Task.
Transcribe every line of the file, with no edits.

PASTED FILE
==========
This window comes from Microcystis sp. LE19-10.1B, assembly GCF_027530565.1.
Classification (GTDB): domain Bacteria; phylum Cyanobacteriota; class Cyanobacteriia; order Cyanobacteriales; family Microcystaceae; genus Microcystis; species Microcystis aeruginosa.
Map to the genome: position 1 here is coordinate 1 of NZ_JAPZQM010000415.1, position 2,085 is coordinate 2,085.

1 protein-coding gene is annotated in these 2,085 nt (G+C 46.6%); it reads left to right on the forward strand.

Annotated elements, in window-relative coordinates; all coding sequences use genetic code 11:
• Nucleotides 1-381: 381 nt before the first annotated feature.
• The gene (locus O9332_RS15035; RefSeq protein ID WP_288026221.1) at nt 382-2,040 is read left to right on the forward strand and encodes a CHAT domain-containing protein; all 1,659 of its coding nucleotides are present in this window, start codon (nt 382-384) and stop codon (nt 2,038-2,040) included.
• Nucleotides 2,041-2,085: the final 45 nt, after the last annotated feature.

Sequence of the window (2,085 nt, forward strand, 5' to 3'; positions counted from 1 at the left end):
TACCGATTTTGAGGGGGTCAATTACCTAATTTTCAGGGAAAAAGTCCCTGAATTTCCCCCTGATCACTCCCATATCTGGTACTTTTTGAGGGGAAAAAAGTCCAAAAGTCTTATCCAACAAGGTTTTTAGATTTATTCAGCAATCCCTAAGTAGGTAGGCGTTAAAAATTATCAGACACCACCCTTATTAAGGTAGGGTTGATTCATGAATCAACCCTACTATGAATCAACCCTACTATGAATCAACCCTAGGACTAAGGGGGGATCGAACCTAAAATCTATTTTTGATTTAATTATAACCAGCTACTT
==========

This window comes from Microcystis sp. LE19-10.1B, assembly GCF_027530565.1.
Classification (GTDB): domain Bacteria; phylum Cyanobacteriota; class Cyanobacteriia; order Cyanobacteriales; family Microcystaceae; genus Microcystis; species Microcystis aeruginosa.
Map to the genome: position 1 here is coordinate 1 of NZ_JAPZQM010000415.1, position 2,085 is coordinate 2,085.

1 protein-coding gene is annotated in these 2,085 nt (G+C 46.6%); it reads left to right on the forward strand.

Annotated elements, in window-relative coordinates; all coding sequences use genetic code 11:
• Nucleotides 1-381: 381 nt before the first annotated feature.
• The gene (locus O9332_RS15035; RefSeq protein ID WP_288026221.1) at nt 382-2,040 is read left to right on the forward strand and encodes a CHAT domain-containing protein; all 1,659 of its coding nucleotides are present in this window, start codon (nt 382-384) and stop codon (nt 2,038-2,040) included.
• Nucleotides 2,041-2,085: the final 45 nt, after the last annotated feature.

Sequence of the window (2,085 nt, forward strand, 5' to 3'; positions counted from 1 at the left end):
TACCGATTTTGAGGGGGTCAATTACCTAATTTTCAGGGAAAAAGTCCCTGAATTTCCCCCTGATCACTCCCATATCTGGTACTTTTTGAGGGGAAAAAAGTCCAAAAGTCTTATCCAACAAGGTTTTTAGATTTATTCAGCAATCCCTAAGTAGGTAGGCGTTAAAAATTATCAGACACCACCCTTATTAAGGTAGGGTTGATTCATGAATCAACCCTACTATGAATCAACCCTACTATGAATCAACCCTAGGACTAAGGGGGGATCGAACCTAAAATCTATTTTTGATTTAATTATAACCAGCTACTT